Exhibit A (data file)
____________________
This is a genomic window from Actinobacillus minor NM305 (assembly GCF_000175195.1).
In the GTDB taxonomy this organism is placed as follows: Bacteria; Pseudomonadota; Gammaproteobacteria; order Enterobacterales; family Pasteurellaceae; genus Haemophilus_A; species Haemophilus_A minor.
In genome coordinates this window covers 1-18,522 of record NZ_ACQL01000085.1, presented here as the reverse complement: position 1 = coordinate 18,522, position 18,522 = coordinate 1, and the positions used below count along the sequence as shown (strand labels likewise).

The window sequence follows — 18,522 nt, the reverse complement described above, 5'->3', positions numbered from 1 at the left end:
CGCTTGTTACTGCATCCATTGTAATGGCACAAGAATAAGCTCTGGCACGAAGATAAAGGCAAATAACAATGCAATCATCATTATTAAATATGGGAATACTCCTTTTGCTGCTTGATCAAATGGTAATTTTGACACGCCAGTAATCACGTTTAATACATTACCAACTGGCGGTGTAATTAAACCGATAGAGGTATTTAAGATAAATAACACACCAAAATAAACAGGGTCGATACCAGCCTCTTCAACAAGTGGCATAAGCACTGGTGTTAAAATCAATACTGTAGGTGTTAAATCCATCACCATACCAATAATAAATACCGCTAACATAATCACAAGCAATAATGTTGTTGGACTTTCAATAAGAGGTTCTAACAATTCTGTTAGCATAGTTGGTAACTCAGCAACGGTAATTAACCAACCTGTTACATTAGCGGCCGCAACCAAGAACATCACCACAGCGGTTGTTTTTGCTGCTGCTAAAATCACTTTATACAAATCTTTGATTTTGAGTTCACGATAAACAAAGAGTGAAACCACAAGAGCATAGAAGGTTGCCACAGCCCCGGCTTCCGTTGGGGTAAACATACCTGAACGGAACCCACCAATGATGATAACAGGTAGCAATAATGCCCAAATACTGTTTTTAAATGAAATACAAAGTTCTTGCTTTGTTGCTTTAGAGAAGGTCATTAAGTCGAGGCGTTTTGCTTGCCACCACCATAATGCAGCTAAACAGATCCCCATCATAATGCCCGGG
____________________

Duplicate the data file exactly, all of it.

This is a genomic window from Actinobacillus minor NM305 (assembly GCF_000175195.1).
In the GTDB taxonomy this organism is placed as follows: Bacteria; Pseudomonadota; Gammaproteobacteria; order Enterobacterales; family Pasteurellaceae; genus Haemophilus_A; species Haemophilus_A minor.
In genome coordinates this window covers 1-18,522 of record NZ_ACQL01000085.1, presented here as the reverse complement: position 1 = coordinate 18,522, position 18,522 = coordinate 1, and the positions used below count along the sequence as shown (strand labels likewise).

The window sequence follows — 18,522 nt, the reverse complement described above, 5'->3', positions numbered from 1 at the left end:
CGCTTGTTACTGCATCCATTGTAATGGCACAAGAATAAGCTCTGGCACGAAGATAAAGGCAAATAACAATGCAATCATCATTATTAAATATGGGAATACTCCTTTTGCTGCTTGATCAAATGGTAATTTTGACACGCCAGTAATCACGTTTAATACATTACCAACTGGCGGTGTAATTAAACCGATAGAGGTATTTAAGATAAATAACACACCAAAATAAACAGGGTCGATACCAGCCTCTTCAACAAGTGGCATAAGCACTGGTGTTAAAATCAATACTGTAGGTGTTAAATCCATCACCATACCAATAATAAATACCGCTAACATAATCACAAGCAATAATGTTGTTGGACTTTCAATAAGAGGTTCTAACAATTCTGTTAGCATAGTTGGTAACTCAGCAACGGTAATTAACCAACCTGTTACATTAGCGGCCGCAACCAAGAACATCACCACAGCGGTTGTTTTTGCTGCTGCTAAAATCACTTTATACAAATCTTTGATTTTGAGTTCACGATAAACAAAGAGTGAAACCACAAGAGCATAGAAGGTTGCCACAGCCCCGGCTTCCGTTGGGGTAAACATACCTGAACGGAACCCACCAATGATGATAACAGGTAGCAATAATGCCCAAATACTGTTTTTAAATGAAATACAAAGTTCTTGCTTTGTTGCTTTAGAGAAGGTCATTAAGTCGAGGCGTTTTGCTTGCCACCACCATAATGCAGCTAAACAGATCCCCATCATAATGCCCGGG